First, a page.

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Re: What book would be valuable to someone self-taught?

by perl.j (Pilgrim)
on Oct 27, 2011 at 19:03 UTC ( #934218=note: print w/ replies, xml ) Need Help??

in reply to What book would be valuable to someone self-taught?

Learn a New Language

That's the best advice I can give you. Perl is a great, powerful language, don't get me wrong there. But you don't have to be stuck with Perl forever. There are not many ways to take a step up from Perl, as it truly is extremely powerful. But taking a step down will only help you.

You can learn C or C++ as they are great languages, but are pretty limited compared to Perl. Because Perl has most of the functions that C uses, this will help you when you use Perl, as I can almost guarantee you have not used everything Perl has to offer.

You could also shift to another language that is comparable to Perl, such as Python. I have never used Python before, but I've heard it is extremely powerful and pretty cool (not as cool as Perl of course).

As for the books...

  • Pragmatic Programmer
  • Programming Pearls

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Re^2: What book would be valuable to someone self-taught?
by aaron_baugher (Curate) on Nov 07, 2011 at 01:30 UTC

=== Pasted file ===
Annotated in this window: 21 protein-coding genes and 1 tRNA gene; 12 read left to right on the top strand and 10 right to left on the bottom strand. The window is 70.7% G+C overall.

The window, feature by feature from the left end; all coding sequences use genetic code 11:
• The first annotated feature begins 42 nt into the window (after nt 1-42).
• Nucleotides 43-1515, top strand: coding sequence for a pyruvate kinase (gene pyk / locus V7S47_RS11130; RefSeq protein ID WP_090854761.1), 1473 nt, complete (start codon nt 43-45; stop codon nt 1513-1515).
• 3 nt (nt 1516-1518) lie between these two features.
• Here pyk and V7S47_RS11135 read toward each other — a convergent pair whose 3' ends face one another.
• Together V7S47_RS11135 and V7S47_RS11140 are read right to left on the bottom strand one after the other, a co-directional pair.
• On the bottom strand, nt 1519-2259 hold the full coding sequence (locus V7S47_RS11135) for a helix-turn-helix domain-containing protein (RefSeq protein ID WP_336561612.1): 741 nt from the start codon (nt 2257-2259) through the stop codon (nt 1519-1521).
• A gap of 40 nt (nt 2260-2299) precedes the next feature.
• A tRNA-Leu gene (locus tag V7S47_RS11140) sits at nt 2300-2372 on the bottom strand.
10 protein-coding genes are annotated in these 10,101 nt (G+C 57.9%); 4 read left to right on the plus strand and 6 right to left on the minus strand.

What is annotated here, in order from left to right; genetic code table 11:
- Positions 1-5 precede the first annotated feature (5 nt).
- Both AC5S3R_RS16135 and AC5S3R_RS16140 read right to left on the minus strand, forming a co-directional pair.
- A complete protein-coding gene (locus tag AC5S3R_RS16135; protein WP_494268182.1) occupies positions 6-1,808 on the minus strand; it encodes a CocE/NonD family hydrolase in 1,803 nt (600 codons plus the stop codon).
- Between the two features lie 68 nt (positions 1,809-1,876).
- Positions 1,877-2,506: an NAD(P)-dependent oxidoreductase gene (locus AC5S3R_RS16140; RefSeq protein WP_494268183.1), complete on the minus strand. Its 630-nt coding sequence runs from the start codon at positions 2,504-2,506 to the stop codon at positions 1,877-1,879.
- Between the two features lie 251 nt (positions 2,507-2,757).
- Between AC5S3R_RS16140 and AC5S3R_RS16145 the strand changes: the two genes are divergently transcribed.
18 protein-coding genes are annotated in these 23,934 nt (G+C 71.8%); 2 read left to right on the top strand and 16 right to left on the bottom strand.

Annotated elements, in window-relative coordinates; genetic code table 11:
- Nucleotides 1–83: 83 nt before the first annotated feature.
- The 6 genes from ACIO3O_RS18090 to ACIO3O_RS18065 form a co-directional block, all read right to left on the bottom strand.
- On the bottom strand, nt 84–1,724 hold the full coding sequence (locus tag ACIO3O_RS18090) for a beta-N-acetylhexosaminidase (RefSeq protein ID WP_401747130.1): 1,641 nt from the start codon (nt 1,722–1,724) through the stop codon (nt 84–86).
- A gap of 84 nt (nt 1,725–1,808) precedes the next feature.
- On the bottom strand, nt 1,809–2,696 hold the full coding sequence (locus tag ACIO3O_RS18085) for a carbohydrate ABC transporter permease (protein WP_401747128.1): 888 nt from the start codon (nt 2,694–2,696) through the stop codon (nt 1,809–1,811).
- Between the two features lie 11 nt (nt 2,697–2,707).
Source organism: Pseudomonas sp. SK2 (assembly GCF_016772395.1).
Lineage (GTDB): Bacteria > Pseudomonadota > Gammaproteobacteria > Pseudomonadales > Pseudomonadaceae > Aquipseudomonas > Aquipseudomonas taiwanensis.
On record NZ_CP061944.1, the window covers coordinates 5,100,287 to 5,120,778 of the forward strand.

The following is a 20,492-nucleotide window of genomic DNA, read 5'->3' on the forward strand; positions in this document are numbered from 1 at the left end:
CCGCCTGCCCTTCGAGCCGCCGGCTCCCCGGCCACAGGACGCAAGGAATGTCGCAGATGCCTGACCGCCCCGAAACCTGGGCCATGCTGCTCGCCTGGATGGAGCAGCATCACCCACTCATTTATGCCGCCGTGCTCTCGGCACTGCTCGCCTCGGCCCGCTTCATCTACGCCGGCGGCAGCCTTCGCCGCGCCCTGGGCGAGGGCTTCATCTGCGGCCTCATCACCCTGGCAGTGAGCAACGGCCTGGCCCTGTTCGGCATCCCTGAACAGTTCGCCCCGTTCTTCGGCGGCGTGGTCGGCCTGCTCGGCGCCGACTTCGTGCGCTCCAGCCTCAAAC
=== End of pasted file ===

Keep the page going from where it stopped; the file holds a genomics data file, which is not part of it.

Another option would be to learn a different language that tends to force you to think in different ways. I've mostly used Perl in procedural ways, because that was my background from assembly and BASIC and C, so lately I've been dabbling with Lisp/Scheme, to get more comfortable with functional programming and concepts like closures and first-class functions. You can do functional programming in Perl, and some recent books like Higher Order Perl get into that; but a language like Lisp practically demands it, and tutorials include it as par for the course. Getting out of my comfort zone helps me to stop thinking, "Yeah, but why not just do it the way I've always done it?" and immerse myself in this different way of solving problems. Then I can come back to Perl and apply what I've learned.

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